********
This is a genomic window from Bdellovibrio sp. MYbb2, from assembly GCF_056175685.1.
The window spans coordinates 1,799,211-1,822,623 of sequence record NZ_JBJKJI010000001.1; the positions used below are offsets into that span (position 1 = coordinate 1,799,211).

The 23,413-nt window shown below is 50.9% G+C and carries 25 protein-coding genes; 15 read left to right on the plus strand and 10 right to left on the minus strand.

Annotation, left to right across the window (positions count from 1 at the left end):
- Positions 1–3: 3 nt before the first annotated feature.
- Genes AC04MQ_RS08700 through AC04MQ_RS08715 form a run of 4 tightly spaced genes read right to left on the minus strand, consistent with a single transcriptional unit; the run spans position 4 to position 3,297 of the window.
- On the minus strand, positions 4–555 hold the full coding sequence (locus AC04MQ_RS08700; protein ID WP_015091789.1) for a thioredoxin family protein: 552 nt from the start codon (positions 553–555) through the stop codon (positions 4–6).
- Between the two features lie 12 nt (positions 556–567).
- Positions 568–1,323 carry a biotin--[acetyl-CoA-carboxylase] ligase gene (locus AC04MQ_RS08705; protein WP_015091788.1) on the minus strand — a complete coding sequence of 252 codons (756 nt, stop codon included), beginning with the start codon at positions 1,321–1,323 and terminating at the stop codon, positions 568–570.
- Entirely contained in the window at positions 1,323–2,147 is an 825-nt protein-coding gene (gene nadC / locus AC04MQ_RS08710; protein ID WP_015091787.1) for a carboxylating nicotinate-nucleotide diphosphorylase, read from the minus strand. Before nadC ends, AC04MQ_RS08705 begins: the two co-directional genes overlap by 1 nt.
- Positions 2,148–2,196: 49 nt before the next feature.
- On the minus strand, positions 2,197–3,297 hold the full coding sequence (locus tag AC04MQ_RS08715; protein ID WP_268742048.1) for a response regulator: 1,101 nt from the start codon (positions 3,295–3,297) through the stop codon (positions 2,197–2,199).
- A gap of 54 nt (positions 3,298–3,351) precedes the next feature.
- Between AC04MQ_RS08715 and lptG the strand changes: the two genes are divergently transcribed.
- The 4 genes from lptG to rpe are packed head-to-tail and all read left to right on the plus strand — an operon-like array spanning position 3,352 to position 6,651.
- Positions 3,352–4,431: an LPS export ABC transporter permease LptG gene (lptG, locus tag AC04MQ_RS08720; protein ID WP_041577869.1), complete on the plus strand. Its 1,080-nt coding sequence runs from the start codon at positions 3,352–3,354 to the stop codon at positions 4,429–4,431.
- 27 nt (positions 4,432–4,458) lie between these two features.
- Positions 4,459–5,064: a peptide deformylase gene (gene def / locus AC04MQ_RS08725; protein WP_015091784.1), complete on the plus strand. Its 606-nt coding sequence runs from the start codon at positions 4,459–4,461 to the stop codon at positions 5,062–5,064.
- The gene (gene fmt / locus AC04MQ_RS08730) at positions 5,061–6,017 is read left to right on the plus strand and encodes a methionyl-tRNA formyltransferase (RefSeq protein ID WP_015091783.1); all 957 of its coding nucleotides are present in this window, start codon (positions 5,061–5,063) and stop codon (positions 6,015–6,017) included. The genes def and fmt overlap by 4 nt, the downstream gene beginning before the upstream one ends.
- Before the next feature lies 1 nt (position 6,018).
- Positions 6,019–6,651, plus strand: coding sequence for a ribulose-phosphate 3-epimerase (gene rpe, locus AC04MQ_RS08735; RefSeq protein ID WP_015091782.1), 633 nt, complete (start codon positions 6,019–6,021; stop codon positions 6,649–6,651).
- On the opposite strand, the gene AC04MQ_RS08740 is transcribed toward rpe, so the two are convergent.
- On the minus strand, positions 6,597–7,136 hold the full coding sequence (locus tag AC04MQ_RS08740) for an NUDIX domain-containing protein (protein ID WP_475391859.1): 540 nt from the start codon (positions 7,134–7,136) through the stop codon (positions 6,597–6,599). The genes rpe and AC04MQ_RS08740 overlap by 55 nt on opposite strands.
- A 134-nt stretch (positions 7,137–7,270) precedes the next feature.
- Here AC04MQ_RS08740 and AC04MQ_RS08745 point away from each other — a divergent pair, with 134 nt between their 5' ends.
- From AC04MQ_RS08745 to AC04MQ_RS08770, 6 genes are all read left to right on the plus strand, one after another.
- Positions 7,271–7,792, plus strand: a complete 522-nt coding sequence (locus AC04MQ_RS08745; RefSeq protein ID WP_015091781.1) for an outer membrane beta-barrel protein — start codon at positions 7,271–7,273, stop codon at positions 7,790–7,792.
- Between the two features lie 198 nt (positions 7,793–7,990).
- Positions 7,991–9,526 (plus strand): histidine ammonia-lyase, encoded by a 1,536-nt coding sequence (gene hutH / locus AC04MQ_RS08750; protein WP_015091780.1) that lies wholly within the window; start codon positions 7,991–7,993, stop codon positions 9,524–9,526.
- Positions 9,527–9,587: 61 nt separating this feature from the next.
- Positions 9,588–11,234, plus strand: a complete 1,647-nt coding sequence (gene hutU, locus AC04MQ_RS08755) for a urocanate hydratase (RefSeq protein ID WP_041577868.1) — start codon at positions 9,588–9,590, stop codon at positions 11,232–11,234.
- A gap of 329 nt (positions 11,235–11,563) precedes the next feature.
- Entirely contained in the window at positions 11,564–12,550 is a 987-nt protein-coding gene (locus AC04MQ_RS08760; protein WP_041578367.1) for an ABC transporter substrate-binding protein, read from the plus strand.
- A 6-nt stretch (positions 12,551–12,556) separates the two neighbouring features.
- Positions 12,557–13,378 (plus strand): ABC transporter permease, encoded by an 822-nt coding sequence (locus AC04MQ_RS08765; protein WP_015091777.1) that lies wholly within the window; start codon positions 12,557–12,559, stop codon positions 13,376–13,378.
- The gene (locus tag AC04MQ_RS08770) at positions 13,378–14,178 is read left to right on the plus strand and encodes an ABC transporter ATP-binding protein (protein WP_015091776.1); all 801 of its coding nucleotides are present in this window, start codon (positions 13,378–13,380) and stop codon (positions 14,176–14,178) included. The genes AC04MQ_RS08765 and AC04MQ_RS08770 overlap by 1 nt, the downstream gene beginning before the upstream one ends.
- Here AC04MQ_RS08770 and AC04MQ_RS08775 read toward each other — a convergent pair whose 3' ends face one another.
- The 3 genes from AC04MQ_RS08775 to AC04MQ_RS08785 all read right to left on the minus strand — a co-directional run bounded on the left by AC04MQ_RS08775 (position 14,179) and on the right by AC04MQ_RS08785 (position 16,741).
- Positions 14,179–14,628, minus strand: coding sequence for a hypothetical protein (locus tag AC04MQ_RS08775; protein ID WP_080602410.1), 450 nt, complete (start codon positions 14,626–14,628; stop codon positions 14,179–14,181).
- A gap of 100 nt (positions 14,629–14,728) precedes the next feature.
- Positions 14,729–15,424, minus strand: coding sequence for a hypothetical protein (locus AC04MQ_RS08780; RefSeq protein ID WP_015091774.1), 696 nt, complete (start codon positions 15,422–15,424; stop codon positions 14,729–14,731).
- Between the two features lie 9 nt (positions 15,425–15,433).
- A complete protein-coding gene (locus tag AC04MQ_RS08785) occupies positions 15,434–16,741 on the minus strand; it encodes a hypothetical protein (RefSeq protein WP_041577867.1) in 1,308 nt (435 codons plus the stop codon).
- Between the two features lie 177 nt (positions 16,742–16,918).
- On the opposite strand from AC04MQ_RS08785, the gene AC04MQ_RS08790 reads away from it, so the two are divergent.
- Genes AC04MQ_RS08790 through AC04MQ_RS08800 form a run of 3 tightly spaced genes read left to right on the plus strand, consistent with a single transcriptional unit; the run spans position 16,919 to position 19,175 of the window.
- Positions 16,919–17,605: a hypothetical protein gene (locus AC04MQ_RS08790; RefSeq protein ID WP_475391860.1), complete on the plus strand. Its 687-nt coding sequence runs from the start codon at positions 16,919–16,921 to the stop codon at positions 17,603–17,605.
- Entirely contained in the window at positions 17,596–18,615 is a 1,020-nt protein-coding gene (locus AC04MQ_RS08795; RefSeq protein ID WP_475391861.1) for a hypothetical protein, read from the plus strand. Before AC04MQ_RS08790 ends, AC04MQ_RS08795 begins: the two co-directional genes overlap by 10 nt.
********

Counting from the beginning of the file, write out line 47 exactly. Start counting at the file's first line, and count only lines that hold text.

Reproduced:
- Positions 16,919–17,605: a hypothetical protein gene (locus AC04MQ_RS08790; RefSeq protein ID WP_475391860.1), complete on the plus strand. Its 687-nt coding sequence runs from the start codon at positions 16,919–16,921 to the stop codon at positions 17,603–17,605.